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Cybersecurity Threats to Small Businesses

With all the news about foreign interference in the U.S. elections, is it any surprise U.S. businesses also face a threat from overseas hackers and cyber criminals? In a previous blog we’ve talked about why accounting firms are prime targets for cyber-attack because of the vast amount of personally identifiable information (PII) they store. In the last several years, Hold Security, a cyber security firm specializing in a service called Deep Web Monitoring, has traced several large scale hacks of financial services firms and other businesses back to foreign criminals. Specifically, when it comes to CPA firms, the hackers are looking to commit tax fraud for their financial gain. Some of these hacks make the news, like the breach of Deloitte that was discovered in 2017, but large firms are not the only the target. It is not the size of the firm that matters, but ease of opportunity.

So how are these criminals obtaining this sensitive data? Many times they are quietly gaining access to the system through viruses, data logging, and keyboard logging. Since many firms use similar software to manage their clients’ data, when a hacker finds a weakness they can then go on to exploit that against multiple firms. The average time is takes to discover a data breach is 206 days, more than enough time for cyber criminals to mine for the data they seek undetected.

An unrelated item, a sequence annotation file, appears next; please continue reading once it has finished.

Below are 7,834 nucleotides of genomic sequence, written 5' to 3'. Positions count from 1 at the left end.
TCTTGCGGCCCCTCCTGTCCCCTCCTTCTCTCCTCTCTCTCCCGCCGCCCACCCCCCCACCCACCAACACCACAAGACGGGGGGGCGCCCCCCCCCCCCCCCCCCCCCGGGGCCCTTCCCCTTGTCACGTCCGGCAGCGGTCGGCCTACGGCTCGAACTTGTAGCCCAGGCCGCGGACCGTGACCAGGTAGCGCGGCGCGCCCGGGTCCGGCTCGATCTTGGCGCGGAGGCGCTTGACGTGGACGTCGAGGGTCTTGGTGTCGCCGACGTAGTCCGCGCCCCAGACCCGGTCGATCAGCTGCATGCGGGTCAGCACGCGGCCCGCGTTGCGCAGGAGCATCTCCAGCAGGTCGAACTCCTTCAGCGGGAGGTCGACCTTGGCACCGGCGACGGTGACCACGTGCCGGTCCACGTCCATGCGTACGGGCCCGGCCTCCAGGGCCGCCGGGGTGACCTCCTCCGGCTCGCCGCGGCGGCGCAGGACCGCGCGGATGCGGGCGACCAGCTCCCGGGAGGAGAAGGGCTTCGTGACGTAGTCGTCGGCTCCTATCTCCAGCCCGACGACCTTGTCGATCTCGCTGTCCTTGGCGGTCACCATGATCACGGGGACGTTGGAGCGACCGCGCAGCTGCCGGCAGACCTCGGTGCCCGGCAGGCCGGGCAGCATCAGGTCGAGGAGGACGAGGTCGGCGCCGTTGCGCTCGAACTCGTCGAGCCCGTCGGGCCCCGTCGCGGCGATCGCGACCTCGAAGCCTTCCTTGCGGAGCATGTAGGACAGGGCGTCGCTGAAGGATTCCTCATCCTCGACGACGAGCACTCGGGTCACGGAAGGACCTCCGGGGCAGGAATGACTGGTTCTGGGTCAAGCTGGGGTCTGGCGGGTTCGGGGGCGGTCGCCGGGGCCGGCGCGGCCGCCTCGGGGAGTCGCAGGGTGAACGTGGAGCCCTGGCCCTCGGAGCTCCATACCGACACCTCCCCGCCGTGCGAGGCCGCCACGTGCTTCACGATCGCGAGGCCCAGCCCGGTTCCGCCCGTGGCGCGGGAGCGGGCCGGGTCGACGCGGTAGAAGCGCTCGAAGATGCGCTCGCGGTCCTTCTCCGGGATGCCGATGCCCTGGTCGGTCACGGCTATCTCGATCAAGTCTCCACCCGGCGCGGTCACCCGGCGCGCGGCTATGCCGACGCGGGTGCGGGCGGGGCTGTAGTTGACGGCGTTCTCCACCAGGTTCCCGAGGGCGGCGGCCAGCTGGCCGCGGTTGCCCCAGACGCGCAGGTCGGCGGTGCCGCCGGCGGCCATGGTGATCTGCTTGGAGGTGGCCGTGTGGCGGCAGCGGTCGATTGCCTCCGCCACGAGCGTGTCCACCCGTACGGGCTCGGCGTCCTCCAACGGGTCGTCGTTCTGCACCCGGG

Over the last several years the U.S. federal government has found evidence of hacks that can be traced back to China, Iran, and other countries. And while they try to prosecute the suspects in these cases and have issued indictments, they find it increasingly hard to bring them to justice. Often, the indictments are more of a political statement and a warning to other governments. U.S. officials will try to impose sanctions on countries that sponsor, or at the very least, protect hackers, in an attempt to get them to help with the prosecution of these cases. William Sweeney Jr., assistant director in charge of the New York Office of the FBI has stated, “we will look to publicly identify operators like this with indictments”, pursuing both criminal and civil proceedings to punish foreign and/or state-sponsored hackers.

It is more important than ever to have a robust cybersecurity plan in place. This includes employee education and consistently updated anti-virus and anti-malware software. In addition, there needs to be a response plan in the event of a data breach so that decisions are not made in the heat of the moment. As they say, the best offense is a good defense

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